Trauma injury is the sixth leading cause of death worldwide, and interpersonal violence is one of the major contributors in particular regarding injuries to the head and neck. The incidence, demographics, and outcomes of penetrating trauma reaching hospitals in Sweden are not known. We report the largest, nationwide epidemiological study of penetrating injuries in Sweden, using the Swedish Trauma Registry (SweTrau). A multi-center retrospective descriptive study of 4,776 patients was conducted with penetrating injuries in Sweden, between 2012 and 2018. Due to the increase in coverage of the SweTrau registry during the same period, we chose to analyze the average number of cases for the time intervals 2013–2015 and 2016–2018 and compare those trends to the reports of the Swedish National Council for Crime Prevention (Brå) as well. A total of 663 patients had Injury Severity Score (ISS) ≥ 15 at admission and were included in the study. Three hundred and sixty-eight (55.5%) were stab wounds (SW), 245 (37.0%) gunshot wounds (GSW), and 50 (7.5%) other traumas. A majority of the cases involved injuries to the head, neck, and face. SW increased from 145 during 2013–2015 to 184 during the second period of 2016–2018. The increase was greater for GSW from 92 to 141 during the same respective periods. This trend of increase over time was also seen in head, neck, and face injuries. The 30-day mortality was unaffected (48–47%) in GSW and trended toward lower in SW (24–21%) when comparing 2013–2015 with 2016–2018. Patients with head trauma had 45% mortality compared to 18% for non-head trauma patients. Head trauma also resulted in worse outcomes, only 13% had Glasgow outcome score (GOS) 5 compared to 27% in non-head trauma. The increasing number of cases of both SW and GSW corresponded well with reports from Brå although further studies also are needed to address deaths outside of hospitals and not registered at the SweTrau. The majority of cases had injuries to the head, neck, and face and were associated with higher mortality and poor outcomes. Further studies are needed to understand the contributing factors to these worse outcomes in Sweden and whether more targeted trauma care of these patients can improve outcomes.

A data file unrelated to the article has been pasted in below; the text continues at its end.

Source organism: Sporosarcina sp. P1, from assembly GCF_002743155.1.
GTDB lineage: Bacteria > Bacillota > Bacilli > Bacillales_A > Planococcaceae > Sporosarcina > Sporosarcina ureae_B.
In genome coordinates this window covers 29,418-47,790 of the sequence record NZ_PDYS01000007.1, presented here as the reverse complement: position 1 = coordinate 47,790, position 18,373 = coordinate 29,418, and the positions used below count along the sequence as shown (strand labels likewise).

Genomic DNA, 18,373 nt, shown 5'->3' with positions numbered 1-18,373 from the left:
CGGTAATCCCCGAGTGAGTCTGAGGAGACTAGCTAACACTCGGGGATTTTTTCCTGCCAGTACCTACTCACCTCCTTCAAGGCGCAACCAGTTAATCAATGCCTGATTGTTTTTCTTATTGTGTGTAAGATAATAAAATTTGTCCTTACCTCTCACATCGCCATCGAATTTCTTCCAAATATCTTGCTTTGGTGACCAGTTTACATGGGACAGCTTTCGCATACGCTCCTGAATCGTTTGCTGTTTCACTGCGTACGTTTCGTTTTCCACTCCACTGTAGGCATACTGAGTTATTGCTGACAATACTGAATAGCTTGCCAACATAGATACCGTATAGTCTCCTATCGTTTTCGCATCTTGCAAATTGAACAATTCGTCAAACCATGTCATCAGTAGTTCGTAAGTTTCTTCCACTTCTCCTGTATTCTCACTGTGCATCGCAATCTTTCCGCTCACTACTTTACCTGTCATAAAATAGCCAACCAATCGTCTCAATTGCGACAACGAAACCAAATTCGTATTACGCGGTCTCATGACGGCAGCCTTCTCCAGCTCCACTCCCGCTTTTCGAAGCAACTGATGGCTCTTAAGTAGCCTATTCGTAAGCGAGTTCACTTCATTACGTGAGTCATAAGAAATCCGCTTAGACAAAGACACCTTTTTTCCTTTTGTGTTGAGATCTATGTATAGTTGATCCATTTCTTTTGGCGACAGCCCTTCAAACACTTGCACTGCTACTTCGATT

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  • 9.